All the same, a peripheral society endures, shaken but unbowed, or perhaps just unheard from. Seen as a single collateral image, Naples is like one of those genre paintings in which figures of a primary color are placed in centered position at the frontal plane of the canvas and subordinate elements, while differentiated and visible, shade off into the middle distance and the margins. In Newby’s account a rich melange of occupations and beliefs finds expression in this otherwise static composition. He describes “a long, long street with eight different names .... an astonishing, fascinating street full of medieval, renaissance, baroque and rococo churches, palaces and monuments; bookshops; repairers and vendors of second-hand dolls; and with long, narrow dangerous alleys running uphill from it in an area infested with robbers, one of which is full of makers and sellers of presepi (cribs) and the painted terracotta figures of the infant Christ, the Virgin, the Shepherds and the Kings and the animals which every Neapolitan family brings out in Christmas week.” Life, with undying emblems of the faith, goes on, in the teeth of our logical inferences that it cannot.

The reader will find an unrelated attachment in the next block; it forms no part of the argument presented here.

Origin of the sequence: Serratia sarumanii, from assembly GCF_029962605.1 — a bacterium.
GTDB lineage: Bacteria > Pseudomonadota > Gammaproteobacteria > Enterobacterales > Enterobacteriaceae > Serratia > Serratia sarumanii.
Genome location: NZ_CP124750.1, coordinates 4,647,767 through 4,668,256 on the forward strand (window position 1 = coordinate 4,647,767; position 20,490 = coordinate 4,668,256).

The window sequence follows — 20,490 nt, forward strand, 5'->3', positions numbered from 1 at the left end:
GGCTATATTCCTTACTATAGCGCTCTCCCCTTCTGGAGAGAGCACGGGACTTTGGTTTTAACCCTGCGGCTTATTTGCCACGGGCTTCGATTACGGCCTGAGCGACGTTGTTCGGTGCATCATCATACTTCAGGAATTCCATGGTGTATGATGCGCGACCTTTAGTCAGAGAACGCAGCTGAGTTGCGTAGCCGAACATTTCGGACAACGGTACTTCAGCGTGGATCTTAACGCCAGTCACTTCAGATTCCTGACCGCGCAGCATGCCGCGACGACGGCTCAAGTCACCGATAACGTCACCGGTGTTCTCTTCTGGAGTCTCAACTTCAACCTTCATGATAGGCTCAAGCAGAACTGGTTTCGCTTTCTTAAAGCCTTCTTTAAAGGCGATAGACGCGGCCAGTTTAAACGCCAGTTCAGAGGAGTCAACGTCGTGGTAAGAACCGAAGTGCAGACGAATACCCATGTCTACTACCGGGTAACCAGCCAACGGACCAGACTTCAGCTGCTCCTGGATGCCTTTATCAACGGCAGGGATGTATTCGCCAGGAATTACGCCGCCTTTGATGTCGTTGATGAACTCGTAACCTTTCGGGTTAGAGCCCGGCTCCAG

No Italophile I know would dream of living in Naples and I wouldn’t go there for a day. Yet, since all values are nourished by alternative choice, one way of appreciating the energetic, if nefarious, mise-en-scène is to compare it with its virtual opposite: that of Albania. Newby’s account of this supremely dreadful country is especially welcome; so few writers visit the place, often being forbidden to go there either by Albania itself or by their own governments (ours, for instance: the United States broke off relations in 1946 and vetoed Albania’s admission to the United Nations). When Newby was there in 1983, no Rusians, no Yugoslavs, and, for the moment, no Chinese were admitted: “nobody with ‘writer’ or ‘journalist’ inscribed on his or her passport, no males with long hair or beards, unless ‘with a large shaven area between sideboards and start of beard’. . . . No mini-skirts, maxis, flared trousers, no bright colours .... No Bibles .... No Korans.” (And Newby astutely noted that in ten days there he saw only six dogs and no cats!) As there are no privately owned cars, group travel, it goes without saying, is the only form permitted. From Newby’s testimony it is evident that, as in East Germany, the border officials and the delegated guides are incomprehensibly hostile. All visitors are judged to be guilty (of something).